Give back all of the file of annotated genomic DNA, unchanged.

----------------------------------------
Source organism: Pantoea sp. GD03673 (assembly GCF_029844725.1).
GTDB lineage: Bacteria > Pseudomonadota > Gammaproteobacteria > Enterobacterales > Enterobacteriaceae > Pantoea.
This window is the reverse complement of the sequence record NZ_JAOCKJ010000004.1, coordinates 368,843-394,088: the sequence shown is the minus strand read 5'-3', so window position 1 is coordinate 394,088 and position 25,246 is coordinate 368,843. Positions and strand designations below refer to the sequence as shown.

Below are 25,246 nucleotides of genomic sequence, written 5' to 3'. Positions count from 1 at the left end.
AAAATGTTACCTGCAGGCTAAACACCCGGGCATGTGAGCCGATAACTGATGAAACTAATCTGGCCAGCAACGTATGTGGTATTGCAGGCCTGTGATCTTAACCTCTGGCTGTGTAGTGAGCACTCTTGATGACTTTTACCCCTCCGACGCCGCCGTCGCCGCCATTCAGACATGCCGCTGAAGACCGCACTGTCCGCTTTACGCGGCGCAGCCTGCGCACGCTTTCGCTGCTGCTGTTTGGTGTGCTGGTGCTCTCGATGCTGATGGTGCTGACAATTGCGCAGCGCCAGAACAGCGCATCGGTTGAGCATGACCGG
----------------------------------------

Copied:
Source organism: Pantoea sp. GD03673 (assembly GCF_029844725.1).
GTDB lineage: Bacteria > Pseudomonadota > Gammaproteobacteria > Enterobacterales > Enterobacteriaceae > Pantoea.
This window is the reverse complement of the sequence record NZ_JAOCKJ010000004.1, coordinates 368,843-394,088: the sequence shown is the minus strand read 5'-3', so window position 1 is coordinate 394,088 and position 25,246 is coordinate 368,843. Positions and strand designations below refer to the sequence as shown.

Below are 25,246 nucleotides of genomic sequence, written 5' to 3'. Positions count from 1 at the left end.
AAAATGTTACCTGCAGGCTAAACACCCGGGCATGTGAGCCGATAACTGATGAAACTAATCTGGCCAGCAACGTATGTGGTATTGCAGGCCTGTGATCTTAACCTCTGGCTGTGTAGTGAGCACTCTTGATGACTTTTACCCCTCCGACGCCGCCGTCGCCGCCATTCAGACATGCCGCTGAAGACCGCACTGTCCGCTTTACGCGGCGCAGCCTGCGCACGCTTTCGCTGCTGCTGTTTGGTGTGCTGGTGCTCTCGATGCTGATGGTGCTGACAATTGCGCAGCGCCAGAACAGCGCATCGGTTGAGCATGACCGG